One of the mysteries of the English language finally explained.
1Of or denoting a partly Gothic, partly Islamic style of architecture and art prevalent in Spain in the 12th to 15th centuries.
- ‘Mexico was a colony of Spain for about 400 years, but there's not much Mudejar architecture anywhere in Mexico.’
- ‘His decorations combine Gothic and Islamic features: grotesque animals, as well as naturalistic ones, geometric interlace designs, architectural elements designed in the Mudejar style, and carpet pages.’
- ‘We could have spent days within this maze of Mudejar architecture.’
- ‘There were double arcades, and balconies that were clearly influenced by the Mudejar style then popular in southern Spain, especially in Seville.’
- ‘The early 16th century Mudejar style of Moorish geometric ivory and coloured woods became popular, especially as French, and to a lesser extent, English taste turned towards the Middle East and Arabia for exotic inspiration.’
- 1.1 Relating to Muslim subjects of Christian monarchs during the reconquest of the Iberian peninsula from the Moors (11th–15th centuries) who, until 1492, were allowed to retain Islamic laws and religion in return for loyalty to a Christian monarch.
- ‘Mudejar women took the leadership in protecting themselves and their kin against the challenges that the newly established Christian society imposed on the entire Mudejar community.’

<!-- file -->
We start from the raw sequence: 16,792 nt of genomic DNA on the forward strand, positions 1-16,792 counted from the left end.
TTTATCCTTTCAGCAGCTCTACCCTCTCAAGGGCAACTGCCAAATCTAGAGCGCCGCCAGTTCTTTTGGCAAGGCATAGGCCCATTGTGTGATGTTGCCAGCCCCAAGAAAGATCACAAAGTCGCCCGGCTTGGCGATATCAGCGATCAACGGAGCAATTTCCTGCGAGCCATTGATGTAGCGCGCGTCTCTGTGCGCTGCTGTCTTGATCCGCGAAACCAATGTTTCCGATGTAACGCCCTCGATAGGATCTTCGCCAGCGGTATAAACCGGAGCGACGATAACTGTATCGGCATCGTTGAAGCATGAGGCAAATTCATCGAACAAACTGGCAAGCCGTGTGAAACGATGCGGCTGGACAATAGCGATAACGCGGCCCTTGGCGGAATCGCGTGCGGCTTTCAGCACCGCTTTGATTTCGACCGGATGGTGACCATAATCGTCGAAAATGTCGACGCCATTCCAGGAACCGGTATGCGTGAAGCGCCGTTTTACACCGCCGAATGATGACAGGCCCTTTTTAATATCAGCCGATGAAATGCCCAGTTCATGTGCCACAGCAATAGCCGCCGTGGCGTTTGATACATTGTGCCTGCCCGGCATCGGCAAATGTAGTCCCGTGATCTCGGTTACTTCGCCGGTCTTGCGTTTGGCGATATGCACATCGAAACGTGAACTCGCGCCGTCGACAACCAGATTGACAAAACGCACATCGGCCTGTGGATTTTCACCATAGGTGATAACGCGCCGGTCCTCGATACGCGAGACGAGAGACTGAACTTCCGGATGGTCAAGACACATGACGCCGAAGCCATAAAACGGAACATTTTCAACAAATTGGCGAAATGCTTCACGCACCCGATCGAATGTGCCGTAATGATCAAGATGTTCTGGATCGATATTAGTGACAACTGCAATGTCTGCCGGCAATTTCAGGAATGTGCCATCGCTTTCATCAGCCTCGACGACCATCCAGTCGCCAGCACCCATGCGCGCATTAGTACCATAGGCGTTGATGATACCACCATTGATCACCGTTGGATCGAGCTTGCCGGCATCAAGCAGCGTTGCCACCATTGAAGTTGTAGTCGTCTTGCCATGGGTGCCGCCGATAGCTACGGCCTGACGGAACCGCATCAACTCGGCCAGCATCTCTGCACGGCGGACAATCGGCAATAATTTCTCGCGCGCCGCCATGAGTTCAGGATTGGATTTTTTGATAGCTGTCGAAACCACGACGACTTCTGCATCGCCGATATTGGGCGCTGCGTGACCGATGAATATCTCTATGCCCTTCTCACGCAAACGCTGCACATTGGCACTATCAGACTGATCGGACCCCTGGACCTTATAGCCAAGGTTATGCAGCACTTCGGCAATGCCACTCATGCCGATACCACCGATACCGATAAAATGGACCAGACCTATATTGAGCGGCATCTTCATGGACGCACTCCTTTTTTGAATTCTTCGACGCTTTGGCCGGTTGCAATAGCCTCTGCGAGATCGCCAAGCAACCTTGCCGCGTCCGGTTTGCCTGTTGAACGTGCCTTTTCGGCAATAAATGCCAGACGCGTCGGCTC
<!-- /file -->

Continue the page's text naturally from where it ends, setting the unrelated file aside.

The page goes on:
- ‘Islamic influences could have been provided by Mudejar communities in Huesca, Saragossa, or Valencia, or by trade connections between Catalan Jews and the Maghreb.’
- ‘Fernando was truly enthusiastic for the voluntary conversion of all his Mudejar subjects.’
- ‘Some scholars have criticized the notion as romanticizing the situation of the Jewish minority in coping with its Christian environment on the one hand and the Mudejar minority on the other.’
A Mudejar Muslim during the Christian reconquest of the Iberian peninsula from the Moors.
- ‘The majority of the native Moorish communities, the Mudejares, chose to stay and be baptised.’
- ‘Most of the Moors were driven from Spain, but two groups, the Mudejares and Moriscos, remained.’
- ‘In fact, they were treated with the same gentleness that all the Mudejares who had been defeated, in successive campaigns, were always treated by the Christian victors.’
- ‘The Mudejares were Muslims who found themselves under Christian rule when Toledo was conquered in 1085.’
- ‘In Navarre both Jews and Mudejares suffered episodes of persecution less frequently than elsewhere in Spain, so their living conditions were comparatively better than in other areas of the peninsula.’
Via Spanish from Arabic mudajjan ‘allowed to stay’.
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